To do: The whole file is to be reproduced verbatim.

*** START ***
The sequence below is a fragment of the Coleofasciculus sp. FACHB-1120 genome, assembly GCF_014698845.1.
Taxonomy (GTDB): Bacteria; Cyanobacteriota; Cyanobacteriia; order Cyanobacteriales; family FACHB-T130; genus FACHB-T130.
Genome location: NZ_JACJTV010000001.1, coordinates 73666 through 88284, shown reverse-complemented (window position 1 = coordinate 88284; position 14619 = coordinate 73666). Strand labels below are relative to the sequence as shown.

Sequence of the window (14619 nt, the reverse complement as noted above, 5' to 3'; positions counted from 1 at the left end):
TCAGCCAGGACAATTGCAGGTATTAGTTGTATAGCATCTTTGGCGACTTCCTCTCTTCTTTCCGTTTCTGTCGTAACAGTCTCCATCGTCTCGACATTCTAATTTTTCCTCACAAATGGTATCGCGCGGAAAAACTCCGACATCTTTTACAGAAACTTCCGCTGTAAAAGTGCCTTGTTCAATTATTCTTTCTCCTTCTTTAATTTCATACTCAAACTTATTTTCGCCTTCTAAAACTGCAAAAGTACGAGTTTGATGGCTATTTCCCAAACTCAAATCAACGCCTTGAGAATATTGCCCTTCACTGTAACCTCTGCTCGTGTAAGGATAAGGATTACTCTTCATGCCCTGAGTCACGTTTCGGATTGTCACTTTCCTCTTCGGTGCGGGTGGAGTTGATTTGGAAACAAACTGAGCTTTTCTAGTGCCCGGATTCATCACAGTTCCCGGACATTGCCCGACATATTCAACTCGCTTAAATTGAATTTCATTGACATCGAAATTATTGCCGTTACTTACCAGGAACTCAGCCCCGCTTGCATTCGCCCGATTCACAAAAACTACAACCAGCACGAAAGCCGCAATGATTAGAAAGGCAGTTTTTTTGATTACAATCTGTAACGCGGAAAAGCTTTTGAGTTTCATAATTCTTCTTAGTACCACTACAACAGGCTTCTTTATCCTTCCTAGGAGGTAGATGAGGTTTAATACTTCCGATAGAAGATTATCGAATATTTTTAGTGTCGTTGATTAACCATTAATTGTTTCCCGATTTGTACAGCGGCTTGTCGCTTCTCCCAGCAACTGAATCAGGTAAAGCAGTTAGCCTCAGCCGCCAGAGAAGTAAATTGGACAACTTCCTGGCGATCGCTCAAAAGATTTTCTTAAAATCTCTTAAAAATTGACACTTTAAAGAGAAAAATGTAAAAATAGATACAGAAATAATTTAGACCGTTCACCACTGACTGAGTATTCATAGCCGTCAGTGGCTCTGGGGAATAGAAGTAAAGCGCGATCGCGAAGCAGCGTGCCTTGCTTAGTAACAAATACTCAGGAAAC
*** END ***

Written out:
The sequence below is a fragment of the Coleofasciculus sp. FACHB-1120 genome, assembly GCF_014698845.1.
Taxonomy (GTDB): Bacteria; Cyanobacteriota; Cyanobacteriia; order Cyanobacteriales; family FACHB-T130; genus FACHB-T130.
Genome location: NZ_JACJTV010000001.1, coordinates 73666 through 88284, shown reverse-complemented (window position 1 = coordinate 88284; position 14619 = coordinate 73666). Strand labels below are relative to the sequence as shown.

Sequence of the window (14619 nt, the reverse complement as noted above, 5' to 3'; positions counted from 1 at the left end):
TCAGCCAGGACAATTGCAGGTATTAGTTGTATAGCATCTTTGGCGACTTCCTCTCTTCTTTCCGTTTCTGTCGTAACAGTCTCCATCGTCTCGACATTCTAATTTTTCCTCACAAATGGTATCGCGCGGAAAAACTCCGACATCTTTTACAGAAACTTCCGCTGTAAAAGTGCCTTGTTCAATTATTCTTTCTCCTTCTTTAATTTCATACTCAAACTTATTTTCGCCTTCTAAAACTGCAAAAGTACGAGTTTGATGGCTATTTCCCAAACTCAAATCAACGCCTTGAGAATATTGCCCTTCACTGTAACCTCTGCTCGTGTAAGGATAAGGATTACTCTTCATGCCCTGAGTCACGTTTCGGATTGTCACTTTCCTCTTCGGTGCGGGTGGAGTTGATTTGGAAACAAACTGAGCTTTTCTAGTGCCCGGATTCATCACAGTTCCCGGACATTGCCCGACATATTCAACTCGCTTAAATTGAATTTCATTGACATCGAAATTATTGCCGTTACTTACCAGGAACTCAGCCCCGCTTGCATTCGCCCGATTCACAAAAACTACAACCAGCACGAAAGCCGCAATGATTAGAAAGGCAGTTTTTTTGATTACAATCTGTAACGCGGAAAAGCTTTTGAGTTTCATAATTCTTCTTAGTACCACTACAACAGGCTTCTTTATCCTTCCTAGGAGGTAGATGAGGTTTAATACTTCCGATAGAAGATTATCGAATATTTTTAGTGTCGTTGATTAACCATTAATTGTTTCCCGATTTGTACAGCGGCTTGTCGCTTCTCCCAGCAACTGAATCAGGTAAAGCAGTTAGCCTCAGCCGCCAGAGAAGTAAATTGGACAACTTCCTGGCGATCGCTCAAAAGATTTTCTTAAAATCTCTTAAAAATTGACACTTTAAAGAGAAAAATGTAAAAATAGATACAGAAATAATTTAGACCGTTCACCACTGACTGAGTATTCATAGCCGTCAGTGGCTCTGGGGAATAGAAGTAAAGCGCGATCGCGAAGCAGCGTGCCTTGCTTAGTAACAAATACTCAGGAAAC